GBI chief: Not enough evidence to pursue GOP’s ballot fraud claim

Conservative group had collected GPS signals to try to prove fraud
Election workers check in, sort and verify signatures on absentee ballots at the Beauty P. Baldwin Voter Registrations and Elections Building in Lawrenceville on Jan. 5. Curtis Compton /

Credit: Curtis Compton / Curtis.Compton@

Credit: Curtis Compton / Curtis.Compton@

Election workers check in, sort and verify signatures on absentee ballots at the Beauty P. Baldwin Voter Registrations and Elections Building in Lawrenceville on Jan. 5. Curtis Compton /

The head of the Georgia Bureau of Investigation told the state GOP chairman that there’s not enough evidence to pursue unsubstantiated claims of ballot harvesting in the 2020 elections based on cellphone signals collected by a conservative organization.

GBI Director Vic Reynolds wrote in a letter obtained by The Atlanta Journal-Constitution on Thursday that GPS signals alone, without any witnesses or perpetrators, fall short of meriting a fresh law enforcement inquiry.

“Based on what has been provided and what has not been provided, an investigation is not justified,” Reynolds wrote.

It’s the latest in a string of setbacks to allies of former President Donald Trump who have leveled false accusations of widespread voting fraud while seeking to overturn his narrow November election defeat in Georgia.

Reynolds’ letter to Texas-based True the Vote and Georgia GOP Chairman David Shafer came in response to their allegations that GPS data identified 279 cellphones that had made multiple trips to within 100 feet of ballot drop boxes between Oct. 1 and Jan. 5.

Georgia law prohibits ballot collections in which organizations collect and mail absentee ballots on behalf of voters. Only voters themselves, their relatives, members of their households, or caregivers of voters with disabilities are allowed to handle their ballots.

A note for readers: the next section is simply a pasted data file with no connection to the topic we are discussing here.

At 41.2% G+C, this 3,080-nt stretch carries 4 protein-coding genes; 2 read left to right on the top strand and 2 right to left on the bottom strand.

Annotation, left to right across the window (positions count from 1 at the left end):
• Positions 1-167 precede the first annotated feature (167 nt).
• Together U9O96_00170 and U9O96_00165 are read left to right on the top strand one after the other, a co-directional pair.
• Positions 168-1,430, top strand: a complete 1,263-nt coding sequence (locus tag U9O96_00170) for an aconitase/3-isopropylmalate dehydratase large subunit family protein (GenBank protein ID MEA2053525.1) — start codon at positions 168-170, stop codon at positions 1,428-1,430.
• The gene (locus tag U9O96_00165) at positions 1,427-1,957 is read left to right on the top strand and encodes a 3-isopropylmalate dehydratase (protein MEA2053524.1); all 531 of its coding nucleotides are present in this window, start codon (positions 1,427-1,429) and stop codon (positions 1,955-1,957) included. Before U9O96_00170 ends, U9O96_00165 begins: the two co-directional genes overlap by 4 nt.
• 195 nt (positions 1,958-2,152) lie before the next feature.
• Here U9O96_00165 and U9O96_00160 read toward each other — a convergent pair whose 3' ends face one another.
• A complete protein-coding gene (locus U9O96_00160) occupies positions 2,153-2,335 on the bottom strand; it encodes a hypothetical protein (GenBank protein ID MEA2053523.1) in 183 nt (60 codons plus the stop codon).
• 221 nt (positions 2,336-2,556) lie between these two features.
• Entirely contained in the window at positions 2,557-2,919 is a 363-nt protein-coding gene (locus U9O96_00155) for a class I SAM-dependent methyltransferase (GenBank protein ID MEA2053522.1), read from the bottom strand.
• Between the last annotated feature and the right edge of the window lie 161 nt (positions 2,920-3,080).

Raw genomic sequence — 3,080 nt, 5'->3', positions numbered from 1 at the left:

“What has not been provided is any other kind of evidence that ties these cellphones to ballot harvesting,” Reynolds wrote in the Sept. 30 letter. “As it exists, the data, while curious, does not rise to the level of probable cause that a crime has been committed.”

Without probable cause, the GBI would be unable to obtain a search warrant to examine the same GPS data provided by True the Vote, Reynolds wrote.

The allegation of ballot collections is only one of a wave of unverified claims that Trump lost because of illegal behavior rather than receiving fewer votes than Democrat Joe Biden. Three ballot counts in Georgia showed that Biden defeated Trump by about 12,000 votes, and bipartisan election officials have said there is no evidence of irregularities that would put the outcome in doubt.

In the letter, Reynolds alluded to a third party that Shafer apparently suggested had proof of wrongdoing.

“It has been stated that there is ‘a source’ that can validate ballot harvesting. Despite repeated requests, that source has not been provided to either the GBI or the FBI,” Reynolds wrote.

True the Vote, which last year unsuccessfully challenged the eligibility of 360,000 Georgia voters, didn’t immediately respond to requests for comment. Shafer declined to comment. A GBI spokeswoman verified the legitimacy of the letter but said the agency had nothing more to say about it.

True the Vote purchased GPS data to map travel patterns of 1.2 trillion mobile signals late last year, then mapped those signals to find whether they had come close to ballot drop boxes, according to the organization’s website.

“One way or another, ballot trafficking will soon be exposed on a massive scale,” True the Vote’s website says.

Further evidence to support their claims, however, has not been produced by the organization.

State election officials have conducted multiple investigations into allegations of fraud, including audits and recounts, but none has found organized efforts to change the outcome of the presidential election.

Investigators reported last week that they were unable to find counterfeit ballots in batches identified by Republican vote-counters. The next day, a judge dismissed a lawsuit by plaintiffs who wanted to inspect 147,000 absentee ballots cast in Fulton County for signs of fraud.